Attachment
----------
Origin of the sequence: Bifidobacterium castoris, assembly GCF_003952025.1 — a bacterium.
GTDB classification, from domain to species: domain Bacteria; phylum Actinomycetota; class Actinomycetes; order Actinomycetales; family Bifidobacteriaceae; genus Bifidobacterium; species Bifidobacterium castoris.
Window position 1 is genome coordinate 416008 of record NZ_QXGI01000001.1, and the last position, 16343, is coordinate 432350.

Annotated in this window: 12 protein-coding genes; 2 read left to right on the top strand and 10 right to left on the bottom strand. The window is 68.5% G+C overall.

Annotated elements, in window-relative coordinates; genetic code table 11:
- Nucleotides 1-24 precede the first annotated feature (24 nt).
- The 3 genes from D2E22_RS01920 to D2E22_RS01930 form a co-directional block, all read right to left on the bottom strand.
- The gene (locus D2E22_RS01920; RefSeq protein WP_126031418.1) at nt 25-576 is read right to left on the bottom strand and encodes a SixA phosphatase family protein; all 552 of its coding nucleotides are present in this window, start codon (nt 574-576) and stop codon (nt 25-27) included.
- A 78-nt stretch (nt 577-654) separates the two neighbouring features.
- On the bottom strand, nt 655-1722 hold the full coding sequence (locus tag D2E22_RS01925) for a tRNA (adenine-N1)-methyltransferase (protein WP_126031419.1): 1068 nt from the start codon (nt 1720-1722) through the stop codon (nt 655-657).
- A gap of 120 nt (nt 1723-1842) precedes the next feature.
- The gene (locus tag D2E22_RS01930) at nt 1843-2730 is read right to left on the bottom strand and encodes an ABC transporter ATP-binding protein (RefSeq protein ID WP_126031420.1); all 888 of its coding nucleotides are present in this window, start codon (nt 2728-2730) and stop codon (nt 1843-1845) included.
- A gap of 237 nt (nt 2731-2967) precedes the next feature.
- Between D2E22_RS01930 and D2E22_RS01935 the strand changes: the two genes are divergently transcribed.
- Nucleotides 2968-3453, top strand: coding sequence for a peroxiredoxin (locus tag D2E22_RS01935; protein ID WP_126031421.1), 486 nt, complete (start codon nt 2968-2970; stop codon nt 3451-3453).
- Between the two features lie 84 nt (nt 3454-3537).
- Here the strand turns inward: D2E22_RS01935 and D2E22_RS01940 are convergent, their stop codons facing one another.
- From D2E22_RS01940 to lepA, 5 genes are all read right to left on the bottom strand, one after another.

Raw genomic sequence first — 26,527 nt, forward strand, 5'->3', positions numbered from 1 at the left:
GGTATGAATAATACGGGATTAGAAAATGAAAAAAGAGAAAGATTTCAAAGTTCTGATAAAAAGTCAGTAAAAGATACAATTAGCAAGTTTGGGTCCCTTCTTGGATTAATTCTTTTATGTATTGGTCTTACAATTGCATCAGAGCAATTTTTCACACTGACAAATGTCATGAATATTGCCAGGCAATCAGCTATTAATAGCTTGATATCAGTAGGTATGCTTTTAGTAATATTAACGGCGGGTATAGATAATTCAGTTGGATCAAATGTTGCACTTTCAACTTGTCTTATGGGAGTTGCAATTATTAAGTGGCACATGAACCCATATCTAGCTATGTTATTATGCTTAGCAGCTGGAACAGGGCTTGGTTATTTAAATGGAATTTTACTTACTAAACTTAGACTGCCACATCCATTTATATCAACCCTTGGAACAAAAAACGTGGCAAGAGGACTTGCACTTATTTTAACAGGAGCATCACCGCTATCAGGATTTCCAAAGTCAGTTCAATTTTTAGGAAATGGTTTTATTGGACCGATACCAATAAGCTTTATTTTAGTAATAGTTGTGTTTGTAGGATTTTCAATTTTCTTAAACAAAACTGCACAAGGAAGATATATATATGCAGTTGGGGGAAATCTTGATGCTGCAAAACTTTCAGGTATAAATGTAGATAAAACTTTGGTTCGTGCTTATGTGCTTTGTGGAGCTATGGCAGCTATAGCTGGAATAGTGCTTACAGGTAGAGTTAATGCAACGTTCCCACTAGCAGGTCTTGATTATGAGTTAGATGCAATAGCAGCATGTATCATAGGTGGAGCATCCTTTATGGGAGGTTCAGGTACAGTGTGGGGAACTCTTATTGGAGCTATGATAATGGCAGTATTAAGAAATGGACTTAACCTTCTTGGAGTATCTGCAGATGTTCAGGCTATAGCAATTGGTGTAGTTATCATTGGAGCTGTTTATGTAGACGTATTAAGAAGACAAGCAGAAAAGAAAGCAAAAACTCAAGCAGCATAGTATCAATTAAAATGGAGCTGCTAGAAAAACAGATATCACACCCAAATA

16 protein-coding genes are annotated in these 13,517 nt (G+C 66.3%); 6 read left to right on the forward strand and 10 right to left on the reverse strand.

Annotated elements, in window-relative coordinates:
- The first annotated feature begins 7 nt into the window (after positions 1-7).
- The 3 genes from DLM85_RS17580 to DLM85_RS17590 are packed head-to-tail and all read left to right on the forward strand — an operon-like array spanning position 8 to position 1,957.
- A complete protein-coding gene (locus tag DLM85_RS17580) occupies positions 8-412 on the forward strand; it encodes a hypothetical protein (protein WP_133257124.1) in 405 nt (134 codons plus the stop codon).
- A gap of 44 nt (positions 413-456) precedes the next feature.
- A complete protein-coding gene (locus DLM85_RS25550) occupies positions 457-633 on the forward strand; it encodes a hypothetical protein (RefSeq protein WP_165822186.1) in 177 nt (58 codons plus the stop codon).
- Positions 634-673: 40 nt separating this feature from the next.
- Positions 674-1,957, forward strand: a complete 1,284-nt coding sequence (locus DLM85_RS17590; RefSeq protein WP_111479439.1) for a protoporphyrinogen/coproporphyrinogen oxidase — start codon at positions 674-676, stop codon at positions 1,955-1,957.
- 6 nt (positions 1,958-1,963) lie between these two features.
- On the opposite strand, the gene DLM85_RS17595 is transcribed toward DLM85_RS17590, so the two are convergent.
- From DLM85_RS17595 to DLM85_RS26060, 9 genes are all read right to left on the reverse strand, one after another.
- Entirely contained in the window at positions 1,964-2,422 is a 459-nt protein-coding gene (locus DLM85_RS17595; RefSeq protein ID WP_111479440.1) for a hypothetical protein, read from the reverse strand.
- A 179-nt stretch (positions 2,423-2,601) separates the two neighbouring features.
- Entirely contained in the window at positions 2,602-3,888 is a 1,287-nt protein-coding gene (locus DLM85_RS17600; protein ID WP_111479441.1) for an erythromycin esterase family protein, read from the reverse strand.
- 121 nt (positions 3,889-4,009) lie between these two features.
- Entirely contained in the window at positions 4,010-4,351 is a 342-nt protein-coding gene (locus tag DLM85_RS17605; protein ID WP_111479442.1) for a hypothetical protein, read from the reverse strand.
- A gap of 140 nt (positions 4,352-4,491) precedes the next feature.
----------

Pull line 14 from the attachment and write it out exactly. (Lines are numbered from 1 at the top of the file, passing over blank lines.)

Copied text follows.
- Between D2E22_RS01930 and D2E22_RS01935 the strand changes: the two genes are divergently transcribed.